Bloody Hilarious: When Tampons Go Rolling On The Tube And The Most Insane Period Myths From History

Bloody Hilarious: When Tampons Go Rolling On The Tube And The Most Insane Period Myths From History
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From taxes and taboos, to mastering the art of hiding sanitary items up our sleeves on our way to the restroom, there is still way too much embarrassment and stigma swirling around a woman’s period. So the folks at V.Point, a London based news site, decided it was time to blow the lid off all things period with an in-your-face, conversation starting, myth busting campaign called #JustATampon.

Case in point, this campaign video that launched today. Watching how some people (men AND women) giggle, cringe and look away at the site of unused tampons rolling on the floor of London’s tube speaks volumes as to the level of visceral discomfort a harmless little wad of cotton with a string attached can trigger. Maybe that’s because throughout history menstruation has gotten a REALLY bad rap compliments of “ignorance from misinformation and misinformation from myths.”

V.Point’s Yomi Adegoke writes, “For women, periods are a pretty standard fare. A few days of cramping, a leak here and there, a touch of bloating and a lot of Netflix and then poof – it’s gone until next month.

But throughout history, many a ridiculous myth has been created, spread and believed by men who thought the only explanation for monthly minge bleeds was witchcraft.

If you think the ignorance toward menstruation is bad now, you’ll be glad to see how far we’ve come from these insane myths and legends.”

Here are some of our favorite anecdotes from the hilarious history Yomi compiled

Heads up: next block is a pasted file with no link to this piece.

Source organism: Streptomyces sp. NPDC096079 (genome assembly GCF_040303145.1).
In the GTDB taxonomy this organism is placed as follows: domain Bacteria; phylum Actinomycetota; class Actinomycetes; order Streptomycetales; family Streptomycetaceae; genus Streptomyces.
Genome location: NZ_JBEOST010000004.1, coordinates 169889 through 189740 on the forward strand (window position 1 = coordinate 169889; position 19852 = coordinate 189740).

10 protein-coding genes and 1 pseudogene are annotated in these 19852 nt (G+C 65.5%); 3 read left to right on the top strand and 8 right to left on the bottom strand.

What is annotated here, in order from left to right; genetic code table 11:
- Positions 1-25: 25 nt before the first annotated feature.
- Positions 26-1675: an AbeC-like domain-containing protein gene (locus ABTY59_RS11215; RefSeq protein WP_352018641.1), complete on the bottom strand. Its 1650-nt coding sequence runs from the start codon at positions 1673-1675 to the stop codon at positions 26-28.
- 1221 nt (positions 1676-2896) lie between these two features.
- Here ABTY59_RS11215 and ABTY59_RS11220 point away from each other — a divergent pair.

The Most Insane Period Myths From History

– As recently as 1919, Viennese Professor B. Schick put forward the idea that women’s menstrual blood contained a poison which he referred to as ‘menotoxin’. He believed it substantiated the myths that menstruating women caused wine to spoil and flowers to die.

– In Ancient Egypt, period blood was the then equivalent of ‘rest and lots of water’ – it was prescribed for absolutely everything. In medical recipes of the ‘Papyrus Ebers’, menstrual blood was used to perk up saggy boobs – it was ordered they “should be covered with menstrual blood and the woman’s belly and her thighs covered as well”, though it’s hard to tell if it ever worked from the hieroglyphics. Still, I guess it’s cheaper and probably actually less bloody than actual surgery. They also used menstrual blood as an ointment to protect newborn babies from demons. Say what you want about period blood but you can’t knock its apparent versatility.

– If you want to see a man scared witless about women’s periods, read Pliny the Elder’s ‘Natural History’. The Roman author, naturalist, and natural philosopher literally thought periods saw off hailstorms, whilst killing bees in their droves:

– During the eighteenth century in Saigon, women were forbidden from working in the opium industry. Why? Because it was strongly believed that if menstruating women came too close to the goods, the opium would spoil. The same went for Mexican silver mines, too.

– In the 1870’s, Dr. Edward H. Clark wrote in ‘Sex in Education or Fair Chance for Girls’ that “higher education would cause a woman’s uterus to atrophy.” Around the same time, girls were also discouraged from higher education because it was thought the blood from her womb would be diverted to her brain. This would, allegedly, permanently damage the reproductive system and, if she managed to bear children at all, cause them to be deformed or sickly.